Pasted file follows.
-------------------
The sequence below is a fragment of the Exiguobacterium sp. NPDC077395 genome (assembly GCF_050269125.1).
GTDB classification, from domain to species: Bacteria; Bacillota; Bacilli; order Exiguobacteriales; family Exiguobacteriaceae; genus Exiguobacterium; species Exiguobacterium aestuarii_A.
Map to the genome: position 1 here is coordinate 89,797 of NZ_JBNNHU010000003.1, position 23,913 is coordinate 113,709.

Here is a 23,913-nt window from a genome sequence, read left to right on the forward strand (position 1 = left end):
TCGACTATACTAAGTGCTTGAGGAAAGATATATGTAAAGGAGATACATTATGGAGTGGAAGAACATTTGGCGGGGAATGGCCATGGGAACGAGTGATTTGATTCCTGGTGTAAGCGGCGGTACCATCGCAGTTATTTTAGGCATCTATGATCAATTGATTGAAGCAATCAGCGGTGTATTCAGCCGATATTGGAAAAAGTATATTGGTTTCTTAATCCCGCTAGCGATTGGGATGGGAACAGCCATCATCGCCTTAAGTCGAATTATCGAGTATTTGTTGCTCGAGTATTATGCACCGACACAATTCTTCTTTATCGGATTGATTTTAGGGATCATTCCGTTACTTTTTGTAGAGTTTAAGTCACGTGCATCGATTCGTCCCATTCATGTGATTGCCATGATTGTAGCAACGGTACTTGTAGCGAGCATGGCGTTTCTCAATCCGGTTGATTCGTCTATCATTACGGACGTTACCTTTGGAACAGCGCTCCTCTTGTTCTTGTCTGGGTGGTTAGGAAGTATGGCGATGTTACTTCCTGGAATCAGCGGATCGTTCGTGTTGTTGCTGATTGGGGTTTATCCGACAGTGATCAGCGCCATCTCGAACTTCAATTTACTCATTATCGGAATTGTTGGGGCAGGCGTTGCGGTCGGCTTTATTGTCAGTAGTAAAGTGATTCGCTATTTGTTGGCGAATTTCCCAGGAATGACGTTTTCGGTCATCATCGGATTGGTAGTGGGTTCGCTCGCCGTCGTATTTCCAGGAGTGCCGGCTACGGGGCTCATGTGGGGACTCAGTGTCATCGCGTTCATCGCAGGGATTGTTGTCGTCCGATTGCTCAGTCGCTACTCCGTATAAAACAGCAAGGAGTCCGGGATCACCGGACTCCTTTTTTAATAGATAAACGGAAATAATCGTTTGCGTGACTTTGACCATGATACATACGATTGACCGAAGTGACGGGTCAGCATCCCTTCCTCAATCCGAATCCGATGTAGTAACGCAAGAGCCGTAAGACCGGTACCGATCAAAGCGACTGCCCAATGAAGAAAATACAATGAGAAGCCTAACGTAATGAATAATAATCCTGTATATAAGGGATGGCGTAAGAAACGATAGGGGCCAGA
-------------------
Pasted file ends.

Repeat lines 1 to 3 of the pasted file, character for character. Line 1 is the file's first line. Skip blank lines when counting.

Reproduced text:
The sequence below is a fragment of the Exiguobacterium sp. NPDC077395 genome (assembly GCF_050269125.1).
GTDB classification, from domain to species: Bacteria; Bacillota; Bacilli; order Exiguobacteriales; family Exiguobacteriaceae; genus Exiguobacterium; species Exiguobacterium aestuarii_A.
Map to the genome: position 1 here is coordinate 89,797 of NZ_JBNNHU010000003.1, position 23,913 is coordinate 113,709.